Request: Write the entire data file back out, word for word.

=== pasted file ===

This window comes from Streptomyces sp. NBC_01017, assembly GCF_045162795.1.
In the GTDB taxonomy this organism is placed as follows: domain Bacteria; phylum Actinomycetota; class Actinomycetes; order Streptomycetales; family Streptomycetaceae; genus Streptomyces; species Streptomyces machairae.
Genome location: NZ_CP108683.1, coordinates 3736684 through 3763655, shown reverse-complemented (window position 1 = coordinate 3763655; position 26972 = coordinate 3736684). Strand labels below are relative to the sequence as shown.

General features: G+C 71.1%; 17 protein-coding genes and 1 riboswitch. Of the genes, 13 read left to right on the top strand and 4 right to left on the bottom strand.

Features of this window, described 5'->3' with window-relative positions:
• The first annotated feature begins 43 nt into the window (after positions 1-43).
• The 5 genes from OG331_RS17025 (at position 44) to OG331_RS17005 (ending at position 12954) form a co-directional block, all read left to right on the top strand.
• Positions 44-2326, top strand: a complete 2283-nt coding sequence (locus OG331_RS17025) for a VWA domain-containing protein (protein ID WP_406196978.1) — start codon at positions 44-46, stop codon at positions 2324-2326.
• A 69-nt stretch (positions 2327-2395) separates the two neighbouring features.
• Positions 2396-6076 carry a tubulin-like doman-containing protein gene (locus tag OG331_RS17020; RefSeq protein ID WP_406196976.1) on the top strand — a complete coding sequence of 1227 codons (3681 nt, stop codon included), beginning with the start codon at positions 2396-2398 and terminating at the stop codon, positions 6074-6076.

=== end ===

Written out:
This window comes from Streptomyces sp. NBC_01017, assembly GCF_045162795.1.
In the GTDB taxonomy this organism is placed as follows: domain Bacteria; phylum Actinomycetota; class Actinomycetes; order Streptomycetales; family Streptomycetaceae; genus Streptomyces; species Streptomyces machairae.
Genome location: NZ_CP108683.1, coordinates 3736684 through 3763655, shown reverse-complemented (window position 1 = coordinate 3763655; position 26972 = coordinate 3736684). Strand labels below are relative to the sequence as shown.

General features: G+C 71.1%; 17 protein-coding genes and 1 riboswitch. Of the genes, 13 read left to right on the top strand and 4 right to left on the bottom strand.

Features of this window, described 5'->3' with window-relative positions:
• The first annotated feature begins 43 nt into the window (after positions 1-43).
• The 5 genes from OG331_RS17025 (at position 44) to OG331_RS17005 (ending at position 12954) form a co-directional block, all read left to right on the top strand.
• Positions 44-2326, top strand: a complete 2283-nt coding sequence (locus OG331_RS17025) for a VWA domain-containing protein (protein ID WP_406196978.1) — start codon at positions 44-46, stop codon at positions 2324-2326.
• A 69-nt stretch (positions 2327-2395) separates the two neighbouring features.
• Positions 2396-6076 carry a tubulin-like doman-containing protein gene (locus tag OG331_RS17020; RefSeq protein ID WP_406196976.1) on the top strand — a complete coding sequence of 1227 codons (3681 nt, stop codon included), beginning with the start codon at positions 2396-2398 and terminating at the stop codon, positions 6074-6076.